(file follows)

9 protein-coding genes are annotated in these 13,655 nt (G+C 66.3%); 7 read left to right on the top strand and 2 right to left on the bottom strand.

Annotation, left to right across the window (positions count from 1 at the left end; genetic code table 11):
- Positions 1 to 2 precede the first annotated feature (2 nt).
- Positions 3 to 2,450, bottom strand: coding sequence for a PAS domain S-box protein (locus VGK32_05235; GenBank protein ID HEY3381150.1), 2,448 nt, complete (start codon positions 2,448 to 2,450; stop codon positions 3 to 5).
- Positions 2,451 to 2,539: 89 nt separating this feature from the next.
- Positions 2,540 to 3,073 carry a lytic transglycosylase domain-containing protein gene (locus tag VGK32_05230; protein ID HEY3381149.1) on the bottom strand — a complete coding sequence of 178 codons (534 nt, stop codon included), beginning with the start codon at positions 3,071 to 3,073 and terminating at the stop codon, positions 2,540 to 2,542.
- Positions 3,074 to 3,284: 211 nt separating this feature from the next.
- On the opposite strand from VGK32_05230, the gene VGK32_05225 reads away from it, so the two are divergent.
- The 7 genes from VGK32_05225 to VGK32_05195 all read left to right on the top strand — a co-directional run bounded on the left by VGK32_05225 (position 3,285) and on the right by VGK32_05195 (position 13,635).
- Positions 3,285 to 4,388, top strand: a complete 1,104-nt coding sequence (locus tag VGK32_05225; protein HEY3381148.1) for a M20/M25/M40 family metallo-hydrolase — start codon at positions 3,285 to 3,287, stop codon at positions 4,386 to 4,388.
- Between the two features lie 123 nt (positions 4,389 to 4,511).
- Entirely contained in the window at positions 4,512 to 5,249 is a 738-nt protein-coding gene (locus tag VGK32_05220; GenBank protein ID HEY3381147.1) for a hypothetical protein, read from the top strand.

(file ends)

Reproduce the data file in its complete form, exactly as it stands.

9 protein-coding genes are annotated in these 13,655 nt (G+C 66.3%); 7 read left to right on the top strand and 2 right to left on the bottom strand.

Annotation, left to right across the window (positions count from 1 at the left end; genetic code table 11):
- Positions 1 to 2 precede the first annotated feature (2 nt).
- Positions 3 to 2,450, bottom strand: coding sequence for a PAS domain S-box protein (locus VGK32_05235; GenBank protein ID HEY3381150.1), 2,448 nt, complete (start codon positions 2,448 to 2,450; stop codon positions 3 to 5).
- Positions 2,451 to 2,539: 89 nt separating this feature from the next.
- Positions 2,540 to 3,073 carry a lytic transglycosylase domain-containing protein gene (locus tag VGK32_05230; protein ID HEY3381149.1) on the bottom strand — a complete coding sequence of 178 codons (534 nt, stop codon included), beginning with the start codon at positions 3,071 to 3,073 and terminating at the stop codon, positions 2,540 to 2,542.
- Positions 3,074 to 3,284: 211 nt separating this feature from the next.
- On the opposite strand from VGK32_05230, the gene VGK32_05225 reads away from it, so the two are divergent.
- The 7 genes from VGK32_05225 to VGK32_05195 all read left to right on the top strand — a co-directional run bounded on the left by VGK32_05225 (position 3,285) and on the right by VGK32_05195 (position 13,635).
- Positions 3,285 to 4,388, top strand: a complete 1,104-nt coding sequence (locus tag VGK32_05225; protein HEY3381148.1) for a M20/M25/M40 family metallo-hydrolase — start codon at positions 3,285 to 3,287, stop codon at positions 4,386 to 4,388.
- Between the two features lie 123 nt (positions 4,389 to 4,511).
- Entirely contained in the window at positions 4,512 to 5,249 is a 738-nt protein-coding gene (locus tag VGK32_05220; GenBank protein ID HEY3381147.1) for a hypothetical protein, read from the top strand.